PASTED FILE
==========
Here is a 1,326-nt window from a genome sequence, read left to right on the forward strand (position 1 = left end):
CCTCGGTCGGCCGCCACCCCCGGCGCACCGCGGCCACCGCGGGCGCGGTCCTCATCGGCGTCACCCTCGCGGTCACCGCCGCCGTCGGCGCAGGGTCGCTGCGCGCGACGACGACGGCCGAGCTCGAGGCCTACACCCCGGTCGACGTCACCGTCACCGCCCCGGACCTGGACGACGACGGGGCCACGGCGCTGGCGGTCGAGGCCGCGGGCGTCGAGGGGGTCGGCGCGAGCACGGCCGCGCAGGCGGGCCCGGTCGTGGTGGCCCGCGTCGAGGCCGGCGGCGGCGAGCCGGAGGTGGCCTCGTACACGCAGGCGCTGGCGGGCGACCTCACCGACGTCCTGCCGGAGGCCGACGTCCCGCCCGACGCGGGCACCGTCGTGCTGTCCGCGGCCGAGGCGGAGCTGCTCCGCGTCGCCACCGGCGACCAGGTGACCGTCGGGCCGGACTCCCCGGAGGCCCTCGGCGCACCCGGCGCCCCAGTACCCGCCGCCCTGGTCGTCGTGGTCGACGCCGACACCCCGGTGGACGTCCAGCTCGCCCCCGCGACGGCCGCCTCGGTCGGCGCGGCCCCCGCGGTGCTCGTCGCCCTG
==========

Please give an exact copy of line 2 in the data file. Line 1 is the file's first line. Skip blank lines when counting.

CCTCGGTCGGCCGCCACCCCCGGCGCACCGCGGCCACCGCGGGCGCGGTCCTCATCGGCGTCACCCTCGCGGTCACCGCCGCCGTCGGCGCAGGGTCGCTGCGCGCGACGACGACGGCCGAGCTCGAGGCCTACACCCCGGTCGACGTCACCGTCACCGCCCCGGACCTGGACGACGACGGGGCCACGGCGCTGGCGGTCGAGGCCGCGGGCGTCGAGGGGGTCGGCGCGAGCACGGCCGCGCAGGCGGGCCCGGTCGTGGTGGCCCGCGTCGAGGCCGGCGGCGGCGAGCCGGAGGTGGCCTCGTACACGCAGGCGCTGGCGGGCGACCTCACCGACGTCCTGCCGGAGGCCGACGTCCCGCCCGACGCGGGCACCGTCGTGCTGTCCGCGGCCGAGGCGGAGCTGCTCCGCGTCGCCACCGGCGACCAGGTGACCGTCGGGCCGGACTCCCCGGAGGCCCTCGGCGCACCCGGCGCCCCAGTACCCGCCGCCCTGGTCGTCGTGGTCGACGCCGACACCCCGGTGGACGTCCAGCTCGCCCCCGCGACGGCCGCCTCGGTCGGCGCGGCCCCCGCGGTGCTCGTCGCCCTG